On 14 January, the IIF, ISDA and GFMA issued a joint statement on the Basel Committee’s fundamental review of the trading book. The key message was a warning that, despite being repeatedly reassured that capital requirements would not increase again, the new Basel rules for 2019 will up them by 40%. The associations voiced their concerns over the effects this may have on market liquidity and bank capital spending.
Elsewhere, the European Insurance and Occupational Pensions Authority (EIOPA) have now set out their strategy for laying down an effective framework for conduct of business supervision. At the heart of this is an emerging concept – smart regulation – which moves the focus away from a tick-box approach to rule setting and towards a more effective reappraisal of existing regulations and how they can be restructured to better serve consumers. EIOPA’s smart regulation approach centres on risk-based analysis to prioritise issues to be addressed and as being preventive; that is, to identify emerging risks in the insurance market before they can have an impact.
Global market risks continue to top the news, characterised by the ECB’s Draghi this week, indicating further quantitative easing and the possibility of negative interest rates in response to withering EU growth. Draghi’s moves come amidst an article in The Economist this week questioning whether central banks have overstepped their mark with their monetary policy tools and are now distorting the economy.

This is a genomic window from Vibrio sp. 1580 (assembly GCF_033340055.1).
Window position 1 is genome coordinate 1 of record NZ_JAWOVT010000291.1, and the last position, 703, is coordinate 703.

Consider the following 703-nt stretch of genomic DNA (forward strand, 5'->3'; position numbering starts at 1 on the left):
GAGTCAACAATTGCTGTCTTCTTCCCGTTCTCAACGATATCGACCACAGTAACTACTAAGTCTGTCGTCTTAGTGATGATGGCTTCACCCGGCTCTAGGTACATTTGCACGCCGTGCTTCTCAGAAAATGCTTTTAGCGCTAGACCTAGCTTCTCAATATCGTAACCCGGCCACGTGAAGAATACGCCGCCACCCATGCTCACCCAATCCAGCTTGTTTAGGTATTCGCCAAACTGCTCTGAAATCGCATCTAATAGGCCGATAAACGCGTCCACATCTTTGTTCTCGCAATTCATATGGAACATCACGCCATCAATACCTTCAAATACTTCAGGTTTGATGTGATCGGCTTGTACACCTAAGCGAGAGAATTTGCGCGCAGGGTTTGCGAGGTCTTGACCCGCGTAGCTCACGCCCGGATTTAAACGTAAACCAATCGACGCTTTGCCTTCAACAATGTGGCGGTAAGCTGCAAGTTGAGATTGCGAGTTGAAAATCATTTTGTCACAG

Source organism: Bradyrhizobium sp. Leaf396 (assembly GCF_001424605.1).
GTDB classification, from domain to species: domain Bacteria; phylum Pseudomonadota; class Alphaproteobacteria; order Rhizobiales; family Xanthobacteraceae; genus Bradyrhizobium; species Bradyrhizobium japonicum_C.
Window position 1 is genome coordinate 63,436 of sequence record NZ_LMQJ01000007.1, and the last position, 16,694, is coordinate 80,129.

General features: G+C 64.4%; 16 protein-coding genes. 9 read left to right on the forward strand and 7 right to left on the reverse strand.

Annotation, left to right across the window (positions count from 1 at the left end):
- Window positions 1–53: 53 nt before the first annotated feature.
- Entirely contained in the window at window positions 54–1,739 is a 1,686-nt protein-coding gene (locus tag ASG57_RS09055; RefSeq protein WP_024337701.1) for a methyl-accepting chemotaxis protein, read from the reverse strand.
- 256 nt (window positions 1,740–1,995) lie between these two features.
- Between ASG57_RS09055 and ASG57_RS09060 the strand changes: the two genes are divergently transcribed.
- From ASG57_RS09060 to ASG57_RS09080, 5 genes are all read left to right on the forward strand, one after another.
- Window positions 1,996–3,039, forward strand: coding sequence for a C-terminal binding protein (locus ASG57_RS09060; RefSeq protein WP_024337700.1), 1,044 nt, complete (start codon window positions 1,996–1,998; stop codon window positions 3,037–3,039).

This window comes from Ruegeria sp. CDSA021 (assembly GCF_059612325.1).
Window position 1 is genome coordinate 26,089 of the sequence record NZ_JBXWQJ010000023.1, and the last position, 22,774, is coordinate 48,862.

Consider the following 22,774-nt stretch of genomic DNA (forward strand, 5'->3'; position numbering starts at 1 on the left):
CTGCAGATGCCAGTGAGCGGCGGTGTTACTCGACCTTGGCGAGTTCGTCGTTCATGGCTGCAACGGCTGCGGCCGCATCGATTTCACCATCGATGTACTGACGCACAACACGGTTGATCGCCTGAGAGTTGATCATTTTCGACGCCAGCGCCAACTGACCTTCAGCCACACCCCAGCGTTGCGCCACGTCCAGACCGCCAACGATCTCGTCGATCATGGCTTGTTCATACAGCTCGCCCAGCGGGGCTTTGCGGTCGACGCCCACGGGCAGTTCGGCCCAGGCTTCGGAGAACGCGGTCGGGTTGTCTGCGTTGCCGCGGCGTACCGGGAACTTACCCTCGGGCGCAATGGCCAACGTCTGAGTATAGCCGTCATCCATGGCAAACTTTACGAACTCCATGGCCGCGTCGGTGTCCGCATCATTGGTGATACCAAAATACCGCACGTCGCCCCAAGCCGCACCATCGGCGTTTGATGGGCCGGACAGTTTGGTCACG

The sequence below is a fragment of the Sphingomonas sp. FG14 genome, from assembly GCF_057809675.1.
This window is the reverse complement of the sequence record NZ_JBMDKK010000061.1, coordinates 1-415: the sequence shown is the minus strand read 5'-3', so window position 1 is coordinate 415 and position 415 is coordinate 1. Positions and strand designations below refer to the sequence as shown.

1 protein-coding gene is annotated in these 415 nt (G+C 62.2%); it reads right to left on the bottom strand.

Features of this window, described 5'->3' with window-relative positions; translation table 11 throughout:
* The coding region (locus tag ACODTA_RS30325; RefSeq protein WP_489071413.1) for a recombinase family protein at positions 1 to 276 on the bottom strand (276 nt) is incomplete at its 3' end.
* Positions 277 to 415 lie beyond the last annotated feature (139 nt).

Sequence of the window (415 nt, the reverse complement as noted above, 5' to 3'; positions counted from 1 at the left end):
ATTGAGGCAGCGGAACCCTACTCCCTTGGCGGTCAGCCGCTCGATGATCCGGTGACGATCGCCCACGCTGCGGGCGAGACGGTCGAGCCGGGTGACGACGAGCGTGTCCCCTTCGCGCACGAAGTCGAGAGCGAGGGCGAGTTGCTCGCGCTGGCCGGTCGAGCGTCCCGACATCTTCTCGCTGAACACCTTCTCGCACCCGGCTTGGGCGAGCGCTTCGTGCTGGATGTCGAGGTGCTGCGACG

The People’s Bank of China also announced a new injection of funds last week though, as this was as part of its new targeted monetary policy, the funds were directed straight into the interbank market. Some commentators have called for a more aggressive easing policy.
Another outcome of Davos was the membership announcement of the FSB’s flagship new task force for climate-related financial disclosures, consisting of top executives from Unilever, Brazilian bank, Badesco, French insurer, Axa, and the Singapore Exchange. The task force will announce their high level objectives in March and may bring significant authority to the currently disparate voluntary climate-risk reporting schemes that are in place.
It seems no week can go by now without at least one banking fine. Last week saw the US Securities and Exchange Commission fine a dozen superior bank directors and officers for their attempts to conceal major losses the bank was incurring from bad loans during the worst of the financial crisis.
Developments on the FCA story have seen a number of fresh criticisms of their recent decisions to scrap a comprehensive banking culture review and shelve their findings into banking inducements. Following this was the announcement on Thursday of a debate in the House of Commons to take place in February over the confidence of politicians in the FCA’s ability to achieve its mandate. Acting head, Tracey McDermott, while sticking to the FCA’s decisions, has admitted that the regulator may need to work on their communication to the public following the recent backlash.